tonight i sat down to write a post about thankfulness. i began to type with plans to tell you how thankful i am today for doctors and medicine and 24 hour pharmacies. the fact that it happens to be the very week of our thanksgiving holiday only increases the pressure to express great and enormous amounts of gratitude. but i have to tell you, i am just not feeling it right now. i am just not feeling all that thankful. THERE. i said it. i am sorry if that is inappropriate... or shocking...or at the very least incredibly disappointing. i am sorry. i had no premeditated plans to deliver such a lowly admission. i was, in fact, raised to be better behaved. i can remember my grandmother telling me (more than once), "if you can't say something nice, then don't say anything at all." i have even heard myself firing that same old adage at one or more of my own children. i suppose there are times when it is better to not share every thought. every emotion. it might have been better for me to put down my laptop and pick up some fall leaves and a hot glue gun for thursday's centerpiece. perhaps that would be more holiday worthy. it would have at least been more productive. but, for some strange reason, i am feeling the need to expand on this thought of unthankfulness. or at least i am feeling the need to explain myself.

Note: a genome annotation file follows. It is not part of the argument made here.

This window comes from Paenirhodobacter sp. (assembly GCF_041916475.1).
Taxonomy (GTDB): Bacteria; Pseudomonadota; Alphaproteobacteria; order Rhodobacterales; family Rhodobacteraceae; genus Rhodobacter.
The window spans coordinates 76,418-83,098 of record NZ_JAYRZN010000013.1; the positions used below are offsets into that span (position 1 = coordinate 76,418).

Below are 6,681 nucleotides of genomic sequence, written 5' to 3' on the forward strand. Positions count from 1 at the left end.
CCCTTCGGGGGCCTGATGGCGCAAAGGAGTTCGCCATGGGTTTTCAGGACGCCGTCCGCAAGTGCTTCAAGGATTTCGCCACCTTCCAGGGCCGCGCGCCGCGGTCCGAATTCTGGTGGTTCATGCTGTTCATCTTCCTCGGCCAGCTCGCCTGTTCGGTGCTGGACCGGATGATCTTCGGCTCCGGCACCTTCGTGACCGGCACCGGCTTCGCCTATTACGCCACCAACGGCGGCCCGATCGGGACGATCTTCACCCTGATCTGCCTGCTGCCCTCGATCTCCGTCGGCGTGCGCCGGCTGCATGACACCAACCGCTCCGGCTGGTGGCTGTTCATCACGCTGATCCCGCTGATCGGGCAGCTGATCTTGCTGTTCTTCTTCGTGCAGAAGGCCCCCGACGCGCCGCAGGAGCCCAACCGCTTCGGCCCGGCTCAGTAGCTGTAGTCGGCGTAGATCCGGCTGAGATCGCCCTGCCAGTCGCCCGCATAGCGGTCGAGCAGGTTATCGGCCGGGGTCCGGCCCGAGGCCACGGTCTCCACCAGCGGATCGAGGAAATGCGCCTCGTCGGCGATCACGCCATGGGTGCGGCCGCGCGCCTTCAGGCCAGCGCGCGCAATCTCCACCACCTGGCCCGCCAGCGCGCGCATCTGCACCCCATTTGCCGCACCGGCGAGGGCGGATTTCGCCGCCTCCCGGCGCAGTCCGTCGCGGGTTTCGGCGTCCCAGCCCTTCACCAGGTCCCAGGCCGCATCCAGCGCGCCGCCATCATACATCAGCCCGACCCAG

last week i came down with the flu. okay...so absolutely no fun. i felt really miserable, but knew i'd get better and be back on my feet before too long. i had my eye on the fact that this week i would have a houseful of company. i knew i had time to recover, to grocery shop, to pull out the china and even to get clean sheets on the beds. it was inconvenient, but it was not crushing. it was only the flu. and it had nothing to do with swine. i was determined to not let it get the best of me. determined. but then bella came down with it. i heard the first cough come rattling from her little lungs thursday afternoon and i just knew all my determination and inner fortitude would be lost. totally useless. each day i saw her grow sicker and weaker and more and more pitiful. by sunday afternoon i detected a wheezing in her chest, actually, more of a squeaking. i described it over the phone to our doctor, "it sounds like a rusty gate hinge in need of oiling." "hmm....," she replied. i had the feeling she didn't get that kind of description often. after some considerable back and forth we came to the conclusion i would need to take bella to an after hours clinic. i bundled her up, left my husband in charge of the other 5 kids (my niece is also in town) and headed off to the clinic. i drove away from home feeling certain we'd be back before sundown. i asked rick to take over the chili preparation and was almost confident i could ask him to set a place at the table for me as well. we'd be right back. what was i thinking? bella is our fifth child and though it has been a long time since we've had to see a doctor on a weekend...it surely hasn't been that long. when i walked through the door of the facility i was greeted by a clipboard and a sign informing me the wait time was at 90 minutes. with my rose colored glasses firmly in place, i acknowledged that number and quickly told myself they must be overestimating. surely a wait time couldn't possibly be 90 minutes. surely. and then i turned the corner. just around a bend the waiting room sprawled out in front of me. i could barely take in what i was seeing. sick children and tired parents absolutely everywhere. there were only a few seats to be found and so i opted to stand right there at the door and wait. you probably don't even have to have a child to realize you cannot possibly stand in a doorway with a sick child for 90 minutes. i won't go into detail about the horrors of my waiting room experience, but i have to tell you they were wrong about the 90 minutes. it was a full 130 minutes before we were actually in a room ready to see a doctor. they had underestimated. grossly.